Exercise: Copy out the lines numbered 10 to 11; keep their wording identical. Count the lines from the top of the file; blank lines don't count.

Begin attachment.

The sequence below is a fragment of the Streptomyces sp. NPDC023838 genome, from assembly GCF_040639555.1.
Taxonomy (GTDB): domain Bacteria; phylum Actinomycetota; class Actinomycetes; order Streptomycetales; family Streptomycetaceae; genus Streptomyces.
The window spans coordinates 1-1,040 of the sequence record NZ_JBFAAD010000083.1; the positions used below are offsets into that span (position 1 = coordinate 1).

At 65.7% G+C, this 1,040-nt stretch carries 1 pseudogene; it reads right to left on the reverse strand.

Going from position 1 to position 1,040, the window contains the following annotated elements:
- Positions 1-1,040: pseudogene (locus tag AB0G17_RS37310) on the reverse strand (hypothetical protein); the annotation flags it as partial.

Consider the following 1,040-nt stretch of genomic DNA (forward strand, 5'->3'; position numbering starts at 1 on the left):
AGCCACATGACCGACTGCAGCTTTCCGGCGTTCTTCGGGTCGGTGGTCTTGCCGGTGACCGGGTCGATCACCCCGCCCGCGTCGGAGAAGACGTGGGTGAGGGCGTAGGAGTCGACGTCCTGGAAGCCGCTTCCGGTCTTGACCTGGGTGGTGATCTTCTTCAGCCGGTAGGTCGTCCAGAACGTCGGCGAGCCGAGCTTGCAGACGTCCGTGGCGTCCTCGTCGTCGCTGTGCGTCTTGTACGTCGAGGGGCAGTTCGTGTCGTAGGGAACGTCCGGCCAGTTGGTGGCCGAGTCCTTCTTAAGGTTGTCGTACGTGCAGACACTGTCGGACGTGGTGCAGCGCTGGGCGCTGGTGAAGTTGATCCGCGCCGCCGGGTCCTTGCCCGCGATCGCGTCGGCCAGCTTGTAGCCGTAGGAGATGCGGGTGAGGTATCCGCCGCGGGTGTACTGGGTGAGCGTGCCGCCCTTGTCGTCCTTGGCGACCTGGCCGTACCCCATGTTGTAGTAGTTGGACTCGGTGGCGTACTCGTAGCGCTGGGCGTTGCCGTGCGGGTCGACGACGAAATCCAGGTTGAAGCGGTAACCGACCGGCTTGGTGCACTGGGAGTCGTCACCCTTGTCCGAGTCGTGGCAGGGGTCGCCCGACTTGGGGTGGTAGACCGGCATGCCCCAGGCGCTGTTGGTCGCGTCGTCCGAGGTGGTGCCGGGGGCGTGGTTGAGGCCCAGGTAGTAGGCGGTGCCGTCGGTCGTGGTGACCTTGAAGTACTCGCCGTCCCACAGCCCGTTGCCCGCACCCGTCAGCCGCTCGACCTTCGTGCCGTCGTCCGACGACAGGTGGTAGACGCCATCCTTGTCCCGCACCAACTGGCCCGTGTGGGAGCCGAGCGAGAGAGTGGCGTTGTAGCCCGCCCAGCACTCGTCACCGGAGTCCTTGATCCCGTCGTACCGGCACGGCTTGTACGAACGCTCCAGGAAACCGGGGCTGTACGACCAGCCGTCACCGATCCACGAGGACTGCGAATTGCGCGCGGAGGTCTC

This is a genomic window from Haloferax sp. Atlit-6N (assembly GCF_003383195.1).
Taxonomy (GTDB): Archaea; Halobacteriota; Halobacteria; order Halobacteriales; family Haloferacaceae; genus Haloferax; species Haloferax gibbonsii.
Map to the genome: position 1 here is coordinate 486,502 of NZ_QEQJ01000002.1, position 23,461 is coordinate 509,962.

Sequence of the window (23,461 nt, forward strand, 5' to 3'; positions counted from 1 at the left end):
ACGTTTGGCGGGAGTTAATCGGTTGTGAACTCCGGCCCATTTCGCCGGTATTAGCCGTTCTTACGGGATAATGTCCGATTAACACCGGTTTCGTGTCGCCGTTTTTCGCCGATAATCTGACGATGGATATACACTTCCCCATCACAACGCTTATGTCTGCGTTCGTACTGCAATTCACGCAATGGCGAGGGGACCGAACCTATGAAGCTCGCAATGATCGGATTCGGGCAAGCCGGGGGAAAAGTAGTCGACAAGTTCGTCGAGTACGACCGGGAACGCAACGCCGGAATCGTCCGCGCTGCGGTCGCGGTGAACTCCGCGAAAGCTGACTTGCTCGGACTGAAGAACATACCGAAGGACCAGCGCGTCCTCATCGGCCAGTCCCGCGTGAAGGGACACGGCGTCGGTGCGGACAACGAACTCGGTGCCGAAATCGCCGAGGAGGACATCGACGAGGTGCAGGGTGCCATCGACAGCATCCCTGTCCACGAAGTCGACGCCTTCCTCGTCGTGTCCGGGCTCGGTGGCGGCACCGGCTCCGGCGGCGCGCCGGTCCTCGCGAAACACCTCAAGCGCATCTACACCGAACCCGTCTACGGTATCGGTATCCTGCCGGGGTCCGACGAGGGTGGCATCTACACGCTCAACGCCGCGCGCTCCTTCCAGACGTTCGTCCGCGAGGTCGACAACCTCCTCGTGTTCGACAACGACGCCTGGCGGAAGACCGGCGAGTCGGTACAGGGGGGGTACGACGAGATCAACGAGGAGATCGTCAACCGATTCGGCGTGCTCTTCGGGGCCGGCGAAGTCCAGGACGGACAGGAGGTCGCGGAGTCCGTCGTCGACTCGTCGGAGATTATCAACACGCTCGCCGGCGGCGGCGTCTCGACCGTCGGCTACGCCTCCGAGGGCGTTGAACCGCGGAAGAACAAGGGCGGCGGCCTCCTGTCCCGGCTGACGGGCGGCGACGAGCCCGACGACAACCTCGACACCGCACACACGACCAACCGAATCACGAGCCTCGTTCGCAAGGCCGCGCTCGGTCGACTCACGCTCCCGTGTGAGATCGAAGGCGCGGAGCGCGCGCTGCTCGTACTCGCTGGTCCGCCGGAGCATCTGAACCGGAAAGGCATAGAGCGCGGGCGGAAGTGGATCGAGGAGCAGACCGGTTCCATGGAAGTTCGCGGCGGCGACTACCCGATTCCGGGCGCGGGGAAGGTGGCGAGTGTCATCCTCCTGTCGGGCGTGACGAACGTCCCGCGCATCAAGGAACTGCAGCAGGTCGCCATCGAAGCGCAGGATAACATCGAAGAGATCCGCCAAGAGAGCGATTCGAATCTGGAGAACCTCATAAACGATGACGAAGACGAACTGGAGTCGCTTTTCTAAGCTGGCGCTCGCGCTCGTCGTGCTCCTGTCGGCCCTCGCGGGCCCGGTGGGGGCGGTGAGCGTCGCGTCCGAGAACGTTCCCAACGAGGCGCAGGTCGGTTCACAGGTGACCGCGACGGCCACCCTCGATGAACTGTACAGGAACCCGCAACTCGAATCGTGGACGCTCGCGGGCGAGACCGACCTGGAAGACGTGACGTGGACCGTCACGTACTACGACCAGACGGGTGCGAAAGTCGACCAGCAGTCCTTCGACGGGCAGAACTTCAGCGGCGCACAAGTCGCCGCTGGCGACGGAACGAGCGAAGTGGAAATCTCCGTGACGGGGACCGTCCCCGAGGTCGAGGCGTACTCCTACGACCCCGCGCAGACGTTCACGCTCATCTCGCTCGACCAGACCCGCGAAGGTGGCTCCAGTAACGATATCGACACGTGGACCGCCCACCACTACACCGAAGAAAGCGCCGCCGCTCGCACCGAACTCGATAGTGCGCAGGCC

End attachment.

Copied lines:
Taxonomy (GTDB): Archaea; Halobacteriota; Halobacteria; order Halobacteriales; family Haloferacaceae; genus Haloferax; species Haloferax gibbonsii.
Map to the genome: position 1 here is coordinate 486,502 of NZ_QEQJ01000002.1, position 23,461 is coordinate 509,962.